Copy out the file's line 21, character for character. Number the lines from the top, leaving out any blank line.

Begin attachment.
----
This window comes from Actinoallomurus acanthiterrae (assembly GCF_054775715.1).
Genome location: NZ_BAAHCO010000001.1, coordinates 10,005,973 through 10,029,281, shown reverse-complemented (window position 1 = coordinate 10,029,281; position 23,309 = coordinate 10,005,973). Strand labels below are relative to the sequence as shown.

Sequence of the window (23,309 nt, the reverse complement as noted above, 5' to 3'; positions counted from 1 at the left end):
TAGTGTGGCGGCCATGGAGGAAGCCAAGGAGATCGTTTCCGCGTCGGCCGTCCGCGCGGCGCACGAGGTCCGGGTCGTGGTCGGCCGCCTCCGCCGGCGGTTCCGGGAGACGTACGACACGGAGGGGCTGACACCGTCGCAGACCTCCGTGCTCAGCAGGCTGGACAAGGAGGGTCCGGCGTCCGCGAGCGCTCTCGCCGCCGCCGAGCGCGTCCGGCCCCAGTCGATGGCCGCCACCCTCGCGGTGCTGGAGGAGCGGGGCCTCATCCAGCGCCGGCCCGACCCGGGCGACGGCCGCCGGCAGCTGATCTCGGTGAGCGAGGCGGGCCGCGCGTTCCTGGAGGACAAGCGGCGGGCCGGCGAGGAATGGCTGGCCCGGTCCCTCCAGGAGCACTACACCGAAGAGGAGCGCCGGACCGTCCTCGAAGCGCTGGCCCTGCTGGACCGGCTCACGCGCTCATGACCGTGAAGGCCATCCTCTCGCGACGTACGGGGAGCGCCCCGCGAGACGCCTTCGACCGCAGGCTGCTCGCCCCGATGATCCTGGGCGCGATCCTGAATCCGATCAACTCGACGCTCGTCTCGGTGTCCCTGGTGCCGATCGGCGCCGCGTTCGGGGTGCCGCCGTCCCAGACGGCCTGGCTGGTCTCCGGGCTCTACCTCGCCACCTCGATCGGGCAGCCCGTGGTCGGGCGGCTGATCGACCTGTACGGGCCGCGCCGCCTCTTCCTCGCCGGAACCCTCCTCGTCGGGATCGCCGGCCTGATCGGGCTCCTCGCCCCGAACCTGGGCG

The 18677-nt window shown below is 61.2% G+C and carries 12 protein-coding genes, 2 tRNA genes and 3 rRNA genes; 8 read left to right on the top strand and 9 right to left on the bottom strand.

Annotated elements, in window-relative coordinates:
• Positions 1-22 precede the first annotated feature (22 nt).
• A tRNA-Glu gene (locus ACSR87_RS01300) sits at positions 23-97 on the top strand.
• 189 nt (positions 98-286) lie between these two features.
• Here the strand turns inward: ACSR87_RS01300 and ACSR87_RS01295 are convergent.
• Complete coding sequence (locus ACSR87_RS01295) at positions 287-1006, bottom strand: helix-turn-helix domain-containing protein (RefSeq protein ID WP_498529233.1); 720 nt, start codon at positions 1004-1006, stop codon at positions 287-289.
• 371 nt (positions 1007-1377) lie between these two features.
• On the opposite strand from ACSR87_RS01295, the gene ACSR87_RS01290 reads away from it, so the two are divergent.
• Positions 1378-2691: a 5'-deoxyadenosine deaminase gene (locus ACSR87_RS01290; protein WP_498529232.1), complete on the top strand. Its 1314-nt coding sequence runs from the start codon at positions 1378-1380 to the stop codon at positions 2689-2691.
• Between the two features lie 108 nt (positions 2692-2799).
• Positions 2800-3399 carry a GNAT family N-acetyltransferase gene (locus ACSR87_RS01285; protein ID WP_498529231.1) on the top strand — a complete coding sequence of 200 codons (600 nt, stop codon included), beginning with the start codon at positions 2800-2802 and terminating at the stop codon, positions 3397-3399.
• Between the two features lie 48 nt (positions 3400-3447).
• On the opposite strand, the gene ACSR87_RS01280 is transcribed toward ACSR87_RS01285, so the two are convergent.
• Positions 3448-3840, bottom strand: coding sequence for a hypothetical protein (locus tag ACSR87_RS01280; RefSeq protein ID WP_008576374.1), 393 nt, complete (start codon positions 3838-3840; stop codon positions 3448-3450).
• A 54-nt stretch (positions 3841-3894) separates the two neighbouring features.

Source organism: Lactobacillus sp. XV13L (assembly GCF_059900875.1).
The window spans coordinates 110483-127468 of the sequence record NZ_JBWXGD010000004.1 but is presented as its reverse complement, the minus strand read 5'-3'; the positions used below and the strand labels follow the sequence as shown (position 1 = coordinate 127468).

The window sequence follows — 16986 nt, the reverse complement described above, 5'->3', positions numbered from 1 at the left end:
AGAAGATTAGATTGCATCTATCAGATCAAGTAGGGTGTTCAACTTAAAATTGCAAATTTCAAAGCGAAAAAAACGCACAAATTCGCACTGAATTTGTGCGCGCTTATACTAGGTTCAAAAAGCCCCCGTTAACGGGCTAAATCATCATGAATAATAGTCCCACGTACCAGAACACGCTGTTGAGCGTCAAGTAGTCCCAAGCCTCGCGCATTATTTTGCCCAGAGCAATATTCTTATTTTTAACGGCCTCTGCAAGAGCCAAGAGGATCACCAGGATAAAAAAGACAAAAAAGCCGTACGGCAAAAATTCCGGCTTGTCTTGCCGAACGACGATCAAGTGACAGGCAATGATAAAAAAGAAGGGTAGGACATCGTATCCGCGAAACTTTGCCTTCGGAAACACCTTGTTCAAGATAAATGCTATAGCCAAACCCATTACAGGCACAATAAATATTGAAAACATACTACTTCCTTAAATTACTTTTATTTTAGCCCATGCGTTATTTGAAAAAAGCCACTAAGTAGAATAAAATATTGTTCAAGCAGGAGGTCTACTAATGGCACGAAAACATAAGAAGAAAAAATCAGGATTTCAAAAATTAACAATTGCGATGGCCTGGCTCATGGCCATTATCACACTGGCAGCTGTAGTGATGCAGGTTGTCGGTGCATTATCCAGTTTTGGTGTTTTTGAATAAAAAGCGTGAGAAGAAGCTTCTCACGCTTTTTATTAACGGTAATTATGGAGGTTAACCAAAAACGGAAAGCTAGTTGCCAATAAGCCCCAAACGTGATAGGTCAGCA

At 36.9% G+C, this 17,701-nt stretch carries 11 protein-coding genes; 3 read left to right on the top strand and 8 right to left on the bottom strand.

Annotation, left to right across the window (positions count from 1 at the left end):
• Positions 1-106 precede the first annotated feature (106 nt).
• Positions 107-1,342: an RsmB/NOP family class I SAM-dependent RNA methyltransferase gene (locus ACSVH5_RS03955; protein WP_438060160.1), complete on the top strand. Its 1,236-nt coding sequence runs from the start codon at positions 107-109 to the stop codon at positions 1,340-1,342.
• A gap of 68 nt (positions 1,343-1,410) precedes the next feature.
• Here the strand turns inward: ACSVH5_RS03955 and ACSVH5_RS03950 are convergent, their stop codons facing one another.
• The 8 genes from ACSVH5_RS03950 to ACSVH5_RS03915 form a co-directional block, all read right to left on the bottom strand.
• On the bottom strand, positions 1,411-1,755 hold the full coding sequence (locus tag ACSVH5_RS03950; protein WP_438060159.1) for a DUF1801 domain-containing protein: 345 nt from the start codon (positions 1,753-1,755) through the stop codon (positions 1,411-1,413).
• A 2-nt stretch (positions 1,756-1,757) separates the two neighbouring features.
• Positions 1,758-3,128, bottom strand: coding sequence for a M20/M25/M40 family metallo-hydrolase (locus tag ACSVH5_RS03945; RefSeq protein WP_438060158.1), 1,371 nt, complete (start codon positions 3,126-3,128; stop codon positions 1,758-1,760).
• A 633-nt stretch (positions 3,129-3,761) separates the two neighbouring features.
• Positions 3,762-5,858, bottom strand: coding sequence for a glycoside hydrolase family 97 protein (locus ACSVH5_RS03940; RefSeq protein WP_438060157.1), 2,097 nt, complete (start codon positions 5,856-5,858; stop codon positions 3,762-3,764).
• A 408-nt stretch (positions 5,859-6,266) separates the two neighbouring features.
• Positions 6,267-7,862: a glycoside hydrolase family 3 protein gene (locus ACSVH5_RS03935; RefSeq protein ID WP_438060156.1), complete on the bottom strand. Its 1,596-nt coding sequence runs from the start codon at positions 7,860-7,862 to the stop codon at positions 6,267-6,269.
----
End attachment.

Source organism: Lactobacillus sp. XV13L (assembly GCF_059900875.1).